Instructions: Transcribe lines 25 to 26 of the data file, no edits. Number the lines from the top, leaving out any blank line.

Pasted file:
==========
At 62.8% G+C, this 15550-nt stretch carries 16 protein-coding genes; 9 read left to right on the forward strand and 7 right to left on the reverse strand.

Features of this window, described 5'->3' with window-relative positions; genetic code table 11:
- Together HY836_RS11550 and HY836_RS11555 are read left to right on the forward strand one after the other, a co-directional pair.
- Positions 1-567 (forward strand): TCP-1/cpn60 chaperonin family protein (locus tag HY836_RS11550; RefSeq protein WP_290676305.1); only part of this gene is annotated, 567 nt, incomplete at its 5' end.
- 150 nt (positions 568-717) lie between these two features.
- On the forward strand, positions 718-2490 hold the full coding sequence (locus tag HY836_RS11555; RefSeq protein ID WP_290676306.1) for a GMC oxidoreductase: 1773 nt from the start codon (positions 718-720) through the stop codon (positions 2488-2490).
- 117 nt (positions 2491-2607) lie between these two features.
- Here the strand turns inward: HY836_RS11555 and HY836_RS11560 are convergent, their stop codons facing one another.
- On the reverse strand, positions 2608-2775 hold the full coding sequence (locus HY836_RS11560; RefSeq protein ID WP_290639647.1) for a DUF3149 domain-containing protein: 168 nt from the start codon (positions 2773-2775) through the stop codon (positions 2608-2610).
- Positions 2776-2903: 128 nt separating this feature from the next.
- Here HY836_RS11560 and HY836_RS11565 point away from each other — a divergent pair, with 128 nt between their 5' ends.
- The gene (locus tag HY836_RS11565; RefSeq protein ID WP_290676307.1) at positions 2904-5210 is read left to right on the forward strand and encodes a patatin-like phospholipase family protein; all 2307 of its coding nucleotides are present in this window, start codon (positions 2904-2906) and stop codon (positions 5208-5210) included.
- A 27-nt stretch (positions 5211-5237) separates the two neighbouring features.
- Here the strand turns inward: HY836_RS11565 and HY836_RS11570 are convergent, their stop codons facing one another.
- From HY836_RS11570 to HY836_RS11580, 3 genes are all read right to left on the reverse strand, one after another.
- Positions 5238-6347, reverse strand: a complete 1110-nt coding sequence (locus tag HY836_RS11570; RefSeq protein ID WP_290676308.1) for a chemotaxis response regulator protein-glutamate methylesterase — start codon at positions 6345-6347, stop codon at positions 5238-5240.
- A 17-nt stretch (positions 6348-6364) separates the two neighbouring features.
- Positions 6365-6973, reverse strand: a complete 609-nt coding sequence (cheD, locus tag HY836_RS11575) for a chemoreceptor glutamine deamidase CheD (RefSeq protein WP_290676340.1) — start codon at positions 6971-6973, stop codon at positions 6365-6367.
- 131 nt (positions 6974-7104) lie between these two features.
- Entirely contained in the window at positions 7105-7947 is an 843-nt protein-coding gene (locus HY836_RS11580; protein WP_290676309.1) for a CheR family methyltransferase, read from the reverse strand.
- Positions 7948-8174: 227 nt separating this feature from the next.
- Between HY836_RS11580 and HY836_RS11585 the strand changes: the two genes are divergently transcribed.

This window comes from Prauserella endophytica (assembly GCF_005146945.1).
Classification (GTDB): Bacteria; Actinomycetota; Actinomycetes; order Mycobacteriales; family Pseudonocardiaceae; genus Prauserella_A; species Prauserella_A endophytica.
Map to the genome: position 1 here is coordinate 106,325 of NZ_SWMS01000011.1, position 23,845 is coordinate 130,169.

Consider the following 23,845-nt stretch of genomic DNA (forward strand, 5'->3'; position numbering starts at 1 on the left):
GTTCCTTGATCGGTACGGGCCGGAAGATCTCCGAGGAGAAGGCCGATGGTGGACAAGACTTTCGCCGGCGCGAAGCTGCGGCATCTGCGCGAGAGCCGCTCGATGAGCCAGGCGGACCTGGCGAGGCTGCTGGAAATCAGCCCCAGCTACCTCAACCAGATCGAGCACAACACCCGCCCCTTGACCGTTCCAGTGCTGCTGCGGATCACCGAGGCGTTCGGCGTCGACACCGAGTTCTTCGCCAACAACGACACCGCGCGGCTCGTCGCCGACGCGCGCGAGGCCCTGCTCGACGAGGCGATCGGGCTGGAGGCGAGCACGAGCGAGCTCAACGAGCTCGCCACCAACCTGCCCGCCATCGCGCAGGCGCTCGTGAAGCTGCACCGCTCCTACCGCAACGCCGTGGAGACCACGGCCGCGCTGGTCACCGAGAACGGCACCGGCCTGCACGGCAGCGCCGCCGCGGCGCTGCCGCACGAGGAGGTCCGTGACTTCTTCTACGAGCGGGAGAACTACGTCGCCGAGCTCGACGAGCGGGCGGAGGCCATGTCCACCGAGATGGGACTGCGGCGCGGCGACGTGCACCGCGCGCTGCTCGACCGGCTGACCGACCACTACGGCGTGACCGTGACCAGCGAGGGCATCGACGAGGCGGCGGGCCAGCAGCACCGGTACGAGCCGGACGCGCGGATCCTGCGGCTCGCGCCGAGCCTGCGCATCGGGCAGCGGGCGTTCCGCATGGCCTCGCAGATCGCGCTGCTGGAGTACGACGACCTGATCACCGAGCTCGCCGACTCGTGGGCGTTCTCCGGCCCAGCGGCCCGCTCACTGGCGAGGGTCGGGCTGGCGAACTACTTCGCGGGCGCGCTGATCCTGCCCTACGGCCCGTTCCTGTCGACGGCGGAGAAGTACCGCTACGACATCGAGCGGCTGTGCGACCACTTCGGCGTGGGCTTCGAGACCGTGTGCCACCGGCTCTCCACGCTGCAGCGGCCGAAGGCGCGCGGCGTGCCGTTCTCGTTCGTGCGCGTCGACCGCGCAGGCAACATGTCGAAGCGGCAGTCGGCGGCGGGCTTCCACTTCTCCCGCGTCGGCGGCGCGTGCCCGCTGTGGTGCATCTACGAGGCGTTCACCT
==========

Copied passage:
Map to the genome: position 1 here is coordinate 106,325 of NZ_SWMS01000011.1, position 23,845 is coordinate 130,169.

Consider the following 23,845-nt stretch of genomic DNA (forward strand, 5'->3'; position numbering starts at 1 on the left):